TG Therapeutics’ investigational treatment — ublituximab (TG-1101) — led to a near total depletion of B-cells in patients with relapsing forms of multiple sclerosis (MS) taking part in an ongoing Phase 2 trial, the company recently announced.
In addition, the company said that ublituximab had an infusion time as short as one hour, without excessive side effects and with similar levels of B-cell depletion.
The data were presented at the 3rd Congress of the European Academy of Neurology (EAN), held June 24–27 in Amsterdam.
Edward Fox, MD, the study’s principal investigator, presented the data in the form of a poster presentation, titled “Rapid and Robust B Cell Depletion in Preliminary Results of Phase 2 Multicenter Study of Ublituximab (UTX), a Novel Glycoengineered Anti-CD20 Monoclonal Antibody (mAb), in Patients with Relapsing forms of Multiple Sclerosis (RMS).”
The Phase 2 clinical trial (NCT02738775) is assessing how well ublituximab depletes B-cells, and also evaluating the safety and tolerability of the drug.
Twenty-four patients have been treated so far. Participants were split into three groups, each receiving the same dose of ublituximab or placebo but at accelerated infusion times. The goal was to safely reach an infusion time of one hour, which the trial demonstrated was possible on the second infusion.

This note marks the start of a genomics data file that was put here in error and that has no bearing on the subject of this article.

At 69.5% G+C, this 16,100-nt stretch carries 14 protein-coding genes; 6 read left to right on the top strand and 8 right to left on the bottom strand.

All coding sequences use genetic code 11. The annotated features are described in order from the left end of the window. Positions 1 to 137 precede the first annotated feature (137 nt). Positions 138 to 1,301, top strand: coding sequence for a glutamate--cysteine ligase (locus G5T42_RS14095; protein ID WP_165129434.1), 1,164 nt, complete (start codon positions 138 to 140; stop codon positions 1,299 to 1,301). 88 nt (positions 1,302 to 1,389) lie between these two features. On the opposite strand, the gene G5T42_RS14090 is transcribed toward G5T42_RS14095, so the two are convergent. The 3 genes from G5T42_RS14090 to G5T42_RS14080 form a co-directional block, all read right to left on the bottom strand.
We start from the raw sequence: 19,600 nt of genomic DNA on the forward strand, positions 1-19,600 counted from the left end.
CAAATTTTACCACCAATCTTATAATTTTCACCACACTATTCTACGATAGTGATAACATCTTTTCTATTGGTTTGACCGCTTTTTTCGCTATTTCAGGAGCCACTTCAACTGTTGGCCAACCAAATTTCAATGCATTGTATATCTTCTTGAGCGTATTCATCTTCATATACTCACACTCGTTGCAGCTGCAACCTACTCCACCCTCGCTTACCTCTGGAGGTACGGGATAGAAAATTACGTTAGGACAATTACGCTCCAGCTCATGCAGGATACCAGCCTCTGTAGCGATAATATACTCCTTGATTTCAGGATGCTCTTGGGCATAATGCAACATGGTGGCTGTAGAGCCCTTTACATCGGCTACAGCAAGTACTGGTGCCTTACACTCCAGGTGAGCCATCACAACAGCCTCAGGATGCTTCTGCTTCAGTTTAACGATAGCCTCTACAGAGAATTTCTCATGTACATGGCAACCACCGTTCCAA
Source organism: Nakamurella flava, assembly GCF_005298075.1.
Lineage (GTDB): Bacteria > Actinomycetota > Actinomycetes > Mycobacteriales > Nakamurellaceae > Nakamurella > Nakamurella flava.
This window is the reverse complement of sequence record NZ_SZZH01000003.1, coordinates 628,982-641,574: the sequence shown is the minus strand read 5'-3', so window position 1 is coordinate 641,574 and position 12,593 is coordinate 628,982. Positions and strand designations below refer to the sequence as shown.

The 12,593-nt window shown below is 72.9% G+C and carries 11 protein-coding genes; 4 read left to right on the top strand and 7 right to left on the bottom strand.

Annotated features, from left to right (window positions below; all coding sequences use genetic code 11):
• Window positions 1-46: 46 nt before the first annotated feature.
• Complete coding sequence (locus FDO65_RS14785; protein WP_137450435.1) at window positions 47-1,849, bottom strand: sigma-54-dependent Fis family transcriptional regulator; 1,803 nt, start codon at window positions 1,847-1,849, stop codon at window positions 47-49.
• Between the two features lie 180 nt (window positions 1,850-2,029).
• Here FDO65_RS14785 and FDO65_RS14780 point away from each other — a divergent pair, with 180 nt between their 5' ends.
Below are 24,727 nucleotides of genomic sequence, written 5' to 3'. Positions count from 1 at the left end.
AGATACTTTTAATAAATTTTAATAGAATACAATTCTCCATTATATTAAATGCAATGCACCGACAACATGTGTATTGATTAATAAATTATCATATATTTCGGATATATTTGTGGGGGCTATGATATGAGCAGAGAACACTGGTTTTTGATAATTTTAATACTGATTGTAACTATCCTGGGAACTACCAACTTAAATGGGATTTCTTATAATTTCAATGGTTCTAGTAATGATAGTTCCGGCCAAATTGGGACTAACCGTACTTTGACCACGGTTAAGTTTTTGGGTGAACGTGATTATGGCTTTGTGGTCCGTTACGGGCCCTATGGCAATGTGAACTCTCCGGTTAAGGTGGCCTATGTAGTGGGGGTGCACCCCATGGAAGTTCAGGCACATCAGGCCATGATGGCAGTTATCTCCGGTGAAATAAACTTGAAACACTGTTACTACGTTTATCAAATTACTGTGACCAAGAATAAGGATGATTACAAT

Four weeks after the first two infusions, all patients saw their B-cells drop by more than 95 percent. In fact, the median depletion at this time was 99 percent, Fox — who is also the director of the Multiple Sclerosis Clinic of Central Texas, and a clinical assistant professor at the University of Texas Medical Branch in Round Rock — reported.
The most common side effects were infusion-related reactions, which were mild to moderate. No severe adverse events have been reported during the trial.
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